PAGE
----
If you file for Chapter 7 bankruptcy in Arizona, you can protect some or all of your property with Arizona’s bankruptcy exemptions. The bankruptcy exemptions in Arizona also play a role in Chapter 13 bankruptcy. Read on to learn about what property is covered by Arizona’s bankruptcy exemptions.
For a general overview of bankruptcy exemptions, visit the Bankruptcy Exemption topic page.
Arizona has enacted legislation “opting out” of the federal bankruptcy exemptions. This means that bankruptcy filers in Arizona are only permitted to exempt property using the state laws.
Married couples filing a joint bankruptcy in Arizona may “double” the exemption amount for certain items such as motor vehicles and household goods. Notably, doubling does not apply to the homestead exemption. If the specific exemption allows for doubling, each spouse may claim the full exemption amount for the property (which means that combined, they get to double the exemption amount).
Here are some of the most common exemptions available under Arizona law:
Alimony and child support, up to the amount needed for support. 33-1126.
A debtor may exempt $300 in a single bank account. Ariz. Rev. Stat. Ann. § 33–1126(8).
Fraternal benefit society benefits. Ariz. Rev. Stat. Ann. § 20–877.
Under Arizona law, debtors may exempt up to $150,000 (per debtor or married couple) of their home or other property covered by the homestead exemption. Ariz. Rev. Stat. Ann. § § 33–1101, 33–1103 and 33–1104.
For more details about how the homestead exemption works in Arizona, see The Arizona Bankruptcy Homestead Exemption.
Life insurance benefits that are payable or received by a surviving spouse or child, to $20,000.
All payments or installments to a beneficiary under any policy of health, accident or disability insurance, or any similar plan or program of benefits. There are some exceptions.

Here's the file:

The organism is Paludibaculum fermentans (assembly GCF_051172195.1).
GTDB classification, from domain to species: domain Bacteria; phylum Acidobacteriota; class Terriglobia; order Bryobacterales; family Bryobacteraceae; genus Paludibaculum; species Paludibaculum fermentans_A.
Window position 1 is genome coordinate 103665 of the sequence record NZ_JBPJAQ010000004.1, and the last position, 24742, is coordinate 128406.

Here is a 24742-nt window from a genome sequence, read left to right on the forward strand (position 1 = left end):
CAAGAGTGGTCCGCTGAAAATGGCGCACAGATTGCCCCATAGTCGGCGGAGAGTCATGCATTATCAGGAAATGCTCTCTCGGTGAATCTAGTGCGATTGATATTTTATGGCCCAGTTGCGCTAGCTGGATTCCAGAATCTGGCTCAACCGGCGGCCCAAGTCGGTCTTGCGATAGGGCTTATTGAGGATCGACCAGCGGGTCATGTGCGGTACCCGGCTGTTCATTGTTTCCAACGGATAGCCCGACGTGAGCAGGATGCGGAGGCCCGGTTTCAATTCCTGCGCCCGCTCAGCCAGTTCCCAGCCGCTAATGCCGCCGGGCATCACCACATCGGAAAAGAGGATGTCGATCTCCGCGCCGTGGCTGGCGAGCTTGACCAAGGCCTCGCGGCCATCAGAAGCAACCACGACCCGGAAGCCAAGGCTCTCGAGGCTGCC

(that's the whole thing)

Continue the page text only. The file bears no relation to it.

Claims for the destruction of, or damage to, exempt property.
Cash surrender value of life insurance policies, subject to length of ownership requirements and other exceptions. Ariz. Rev. Stat. Ann. § § 33–1126(1), 1126(4), 1126(5), and 1126(6).
A debtor may exempt up to $6,000 in one or more motor vehicles. An elderly or disabled debtor, or an elderly or disabled spouse or dependent of the debtor, may exempt up to $12,000. Ariz. Rev. Stat. Ann. § 33–1125(8).
To learn more, visit The Arizona Motor Vehicle Exemption in Bankruptcy.
Benefits from various employee pension systems are exempt. Ariz. Rev. Stat. Ann. § § 33–1126 and 38–792.
Tax exempt retirement accounts (such as 401ks and IRAs) are exempt as per the federal rules. For current amounts, see Your Retirement Plan in Bankruptcy.
A debtor may exempt the following personal property:
Ariz. Rev. Stat. Ann. § § 33–1123, 33–1125 and 33–1127.
A debtor may exempt up to $5,000 in trade implements, which includes farming tools if the debtor’s primary income is from farming. All arms and uniforms that a debtor is legally required to keep are exempt. Library and teaching aids of a teacher. Ariz. Rev. Stat. Ann. § § 33–1130(1), 33–1130(2), 33–1130(3), 33–1130(5), and 33–1130(6).
Unemployment compensation is exempt as long it is not commingled with other funds and except for the enforcement of child support orders. Ariz. Rev. Stat. Ann. § 23–783.
A debtor may exempt the lesser of the following wages, per week:
This exemption does not apply to taxes and is modifiable to account for support claims. Ariz. Rev. Stat. Ann. § 33–1131. (Learn more about wage exemptions in Arizona.)
Workers’ compensation is exempt, but employers are entitled to a credit for benefits that had been previously awarded. Ariz. Rev. Stat. Ann. § 23–1068.
Arizona's exemption amounts are adjusted periodically. To make sure you have the most recent figures, be sure to check for any updates at the official website of the Arizona Secretary of State at www.azsos.gov.
For additional information on how to research and find the latest exemption amounts, see our Legal Research Center.